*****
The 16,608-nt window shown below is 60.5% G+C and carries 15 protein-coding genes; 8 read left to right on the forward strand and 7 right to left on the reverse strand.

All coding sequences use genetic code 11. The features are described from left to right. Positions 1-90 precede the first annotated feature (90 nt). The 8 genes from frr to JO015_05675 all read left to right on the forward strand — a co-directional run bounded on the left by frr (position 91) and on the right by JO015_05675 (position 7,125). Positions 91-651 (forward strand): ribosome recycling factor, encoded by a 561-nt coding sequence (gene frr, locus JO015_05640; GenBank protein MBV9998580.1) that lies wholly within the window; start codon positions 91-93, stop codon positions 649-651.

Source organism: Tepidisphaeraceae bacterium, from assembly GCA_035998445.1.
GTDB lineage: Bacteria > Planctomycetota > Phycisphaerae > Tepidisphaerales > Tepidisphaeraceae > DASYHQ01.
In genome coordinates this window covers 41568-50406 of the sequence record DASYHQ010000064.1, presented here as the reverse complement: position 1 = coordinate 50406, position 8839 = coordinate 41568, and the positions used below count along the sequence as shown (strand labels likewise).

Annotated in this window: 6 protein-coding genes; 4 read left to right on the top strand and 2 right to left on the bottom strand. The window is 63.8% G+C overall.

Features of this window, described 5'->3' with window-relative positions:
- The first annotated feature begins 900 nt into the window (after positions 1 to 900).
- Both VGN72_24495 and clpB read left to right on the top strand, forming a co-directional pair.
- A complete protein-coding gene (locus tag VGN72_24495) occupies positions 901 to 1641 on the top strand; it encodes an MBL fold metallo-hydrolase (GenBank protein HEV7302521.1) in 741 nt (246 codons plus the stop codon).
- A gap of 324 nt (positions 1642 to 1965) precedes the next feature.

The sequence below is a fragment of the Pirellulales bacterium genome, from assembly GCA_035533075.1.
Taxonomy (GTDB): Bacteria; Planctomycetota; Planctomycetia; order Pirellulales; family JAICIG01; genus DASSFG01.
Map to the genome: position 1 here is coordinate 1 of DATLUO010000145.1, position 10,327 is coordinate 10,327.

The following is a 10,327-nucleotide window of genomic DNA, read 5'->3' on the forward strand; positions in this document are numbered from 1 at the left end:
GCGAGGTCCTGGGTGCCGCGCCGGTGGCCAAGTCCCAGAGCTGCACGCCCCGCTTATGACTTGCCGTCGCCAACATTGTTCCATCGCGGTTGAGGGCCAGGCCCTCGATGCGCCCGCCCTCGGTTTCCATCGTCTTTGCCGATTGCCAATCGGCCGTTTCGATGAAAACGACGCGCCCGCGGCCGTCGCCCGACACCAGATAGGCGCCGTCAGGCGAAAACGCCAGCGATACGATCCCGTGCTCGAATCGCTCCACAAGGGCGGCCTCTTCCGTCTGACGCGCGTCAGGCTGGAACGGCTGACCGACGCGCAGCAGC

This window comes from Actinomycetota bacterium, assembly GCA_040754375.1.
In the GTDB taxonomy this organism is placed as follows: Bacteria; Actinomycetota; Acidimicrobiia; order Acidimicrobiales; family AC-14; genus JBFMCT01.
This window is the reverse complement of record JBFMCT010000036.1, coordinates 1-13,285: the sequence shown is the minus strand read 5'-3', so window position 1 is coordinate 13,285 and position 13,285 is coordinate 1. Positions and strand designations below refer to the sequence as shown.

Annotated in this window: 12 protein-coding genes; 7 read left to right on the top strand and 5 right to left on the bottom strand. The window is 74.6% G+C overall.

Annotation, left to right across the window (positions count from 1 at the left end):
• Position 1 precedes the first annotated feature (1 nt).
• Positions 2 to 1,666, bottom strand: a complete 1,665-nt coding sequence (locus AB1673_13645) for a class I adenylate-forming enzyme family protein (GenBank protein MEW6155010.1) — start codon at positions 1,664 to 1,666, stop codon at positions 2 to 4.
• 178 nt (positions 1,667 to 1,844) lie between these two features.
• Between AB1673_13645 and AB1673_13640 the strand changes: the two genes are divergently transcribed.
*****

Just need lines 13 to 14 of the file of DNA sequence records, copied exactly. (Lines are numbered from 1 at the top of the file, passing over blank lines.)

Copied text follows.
Taxonomy (GTDB): Bacteria; Planctomycetota; Planctomycetia; order Pirellulales; family JAICIG01; genus DASSFG01.
Map to the genome: position 1 here is coordinate 1 of DATLUO010000145.1, position 10,327 is coordinate 10,327.